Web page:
Whether it's a huge multinational giant like Tesla, or a fast growth FMCG start up such as Jimmy's Iced Coffee, the personality of the Founder can often put the "hero" into the brand acceleration.
Don't get me wrong, it's not always for the right reasons, but there's no such thing as bad publicity right?
As a recruiter in FMCG marketing, this article stood out for me, particularly as we work with a high proportion of ambitious start ups and revel in working with the founders at the heart of the business. Their passion, dedication and vision are often the biggest "selling" points of the employee value proposition and career growth trajectories.
Who doesn't want to work directly with someone who's got the drive, personality and ideas to really make something happen? Especially when it's dealing with the very heart of what created the business in the first place...the founder personified in brand amplification?
However, this very intrinsic link between founder / MD passion and marketing positioning can also, in some cases, be a poisoned chalice.
A strong marketing team, able to capture the essence of the brand origination and founder passion but also maintain a realistic grip of market realisation and curve too many overly bold moves, is essential.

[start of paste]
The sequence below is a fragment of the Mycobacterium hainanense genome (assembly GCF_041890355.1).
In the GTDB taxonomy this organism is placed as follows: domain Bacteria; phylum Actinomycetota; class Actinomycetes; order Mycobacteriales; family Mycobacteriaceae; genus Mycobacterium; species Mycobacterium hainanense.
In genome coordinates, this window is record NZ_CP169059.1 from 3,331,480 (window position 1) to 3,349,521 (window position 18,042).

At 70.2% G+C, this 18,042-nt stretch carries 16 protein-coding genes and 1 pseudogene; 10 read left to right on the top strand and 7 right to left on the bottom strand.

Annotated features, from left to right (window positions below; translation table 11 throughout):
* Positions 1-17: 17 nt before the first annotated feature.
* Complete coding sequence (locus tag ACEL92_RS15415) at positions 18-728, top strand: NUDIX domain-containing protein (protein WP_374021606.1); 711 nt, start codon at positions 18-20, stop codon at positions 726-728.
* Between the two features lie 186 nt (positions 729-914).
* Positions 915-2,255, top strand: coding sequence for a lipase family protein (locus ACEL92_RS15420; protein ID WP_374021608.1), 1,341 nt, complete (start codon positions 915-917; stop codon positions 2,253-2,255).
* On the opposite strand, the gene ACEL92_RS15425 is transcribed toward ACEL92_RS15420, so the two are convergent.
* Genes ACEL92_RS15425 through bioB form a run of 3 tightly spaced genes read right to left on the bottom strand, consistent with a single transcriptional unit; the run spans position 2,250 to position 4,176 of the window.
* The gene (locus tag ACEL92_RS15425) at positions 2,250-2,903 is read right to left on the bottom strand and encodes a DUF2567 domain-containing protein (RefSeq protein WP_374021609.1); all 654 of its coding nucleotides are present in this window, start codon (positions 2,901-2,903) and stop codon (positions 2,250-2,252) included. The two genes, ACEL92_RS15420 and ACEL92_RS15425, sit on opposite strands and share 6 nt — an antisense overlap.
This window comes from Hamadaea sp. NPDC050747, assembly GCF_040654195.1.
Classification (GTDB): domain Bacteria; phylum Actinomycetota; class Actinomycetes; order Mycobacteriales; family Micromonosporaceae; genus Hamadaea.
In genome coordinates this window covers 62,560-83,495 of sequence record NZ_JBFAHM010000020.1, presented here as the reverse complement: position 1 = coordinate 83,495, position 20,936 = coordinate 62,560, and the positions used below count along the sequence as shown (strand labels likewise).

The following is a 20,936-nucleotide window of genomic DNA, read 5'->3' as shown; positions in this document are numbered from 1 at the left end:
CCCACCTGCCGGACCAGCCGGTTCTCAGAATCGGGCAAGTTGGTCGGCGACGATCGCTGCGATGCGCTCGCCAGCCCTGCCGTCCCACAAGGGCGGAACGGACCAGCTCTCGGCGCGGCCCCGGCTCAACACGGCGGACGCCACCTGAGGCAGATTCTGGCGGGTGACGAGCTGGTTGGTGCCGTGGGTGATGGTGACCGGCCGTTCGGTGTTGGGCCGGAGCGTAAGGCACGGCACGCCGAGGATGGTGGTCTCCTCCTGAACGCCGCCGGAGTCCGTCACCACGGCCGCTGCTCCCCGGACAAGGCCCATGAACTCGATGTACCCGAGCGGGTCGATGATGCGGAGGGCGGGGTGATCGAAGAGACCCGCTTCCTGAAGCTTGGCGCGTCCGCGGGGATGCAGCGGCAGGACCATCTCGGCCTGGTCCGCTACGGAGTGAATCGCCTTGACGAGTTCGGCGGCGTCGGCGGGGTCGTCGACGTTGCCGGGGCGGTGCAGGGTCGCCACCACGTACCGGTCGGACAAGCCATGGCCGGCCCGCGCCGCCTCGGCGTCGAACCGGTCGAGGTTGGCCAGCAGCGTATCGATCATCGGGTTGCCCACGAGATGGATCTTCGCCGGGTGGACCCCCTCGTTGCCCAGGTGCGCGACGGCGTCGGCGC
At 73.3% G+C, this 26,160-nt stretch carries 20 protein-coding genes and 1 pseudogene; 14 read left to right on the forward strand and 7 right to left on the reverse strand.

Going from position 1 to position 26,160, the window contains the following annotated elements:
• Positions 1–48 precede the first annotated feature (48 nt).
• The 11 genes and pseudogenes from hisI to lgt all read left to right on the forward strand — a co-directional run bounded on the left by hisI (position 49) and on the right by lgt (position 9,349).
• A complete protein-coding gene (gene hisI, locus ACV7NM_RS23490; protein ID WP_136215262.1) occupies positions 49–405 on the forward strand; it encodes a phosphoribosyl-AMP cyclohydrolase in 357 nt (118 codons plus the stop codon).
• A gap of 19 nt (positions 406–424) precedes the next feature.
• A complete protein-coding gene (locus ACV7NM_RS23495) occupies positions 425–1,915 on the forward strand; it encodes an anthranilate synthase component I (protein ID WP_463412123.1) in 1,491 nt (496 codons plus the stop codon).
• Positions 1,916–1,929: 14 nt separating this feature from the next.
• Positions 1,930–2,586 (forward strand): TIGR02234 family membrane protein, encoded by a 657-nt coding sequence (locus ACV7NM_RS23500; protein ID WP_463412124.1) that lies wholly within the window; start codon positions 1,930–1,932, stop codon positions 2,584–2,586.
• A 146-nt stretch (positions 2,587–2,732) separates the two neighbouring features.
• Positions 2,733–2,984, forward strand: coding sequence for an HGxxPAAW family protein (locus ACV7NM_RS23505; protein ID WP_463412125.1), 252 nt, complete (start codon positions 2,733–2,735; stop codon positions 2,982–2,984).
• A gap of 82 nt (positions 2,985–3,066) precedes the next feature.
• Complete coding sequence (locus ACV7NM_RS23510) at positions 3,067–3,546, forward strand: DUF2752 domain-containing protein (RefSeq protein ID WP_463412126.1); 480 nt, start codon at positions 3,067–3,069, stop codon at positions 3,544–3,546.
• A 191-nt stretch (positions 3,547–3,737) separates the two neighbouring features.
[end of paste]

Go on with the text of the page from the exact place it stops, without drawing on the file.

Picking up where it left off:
And they need to be hired early.
Great article, well worth a read, thanks Charlotte Rogers!
The cases of Uber, Papa John’s and Tesla show that often the personality of the founder becomes an intrinsic part of the brand itself. This is why the product is so important – especially for new businesses. The brand has to be able to stand on its own two feet, according to Jim Creegan, co-founder of Jimmy’s Iced Coffee. He explains that when he co-founded the business seven years ago with his sister Suze, he was very much front and centre as the face of the brand, but the reaction from consumers was “who is this Jim guy, what is he doing?”, with less focus on the product.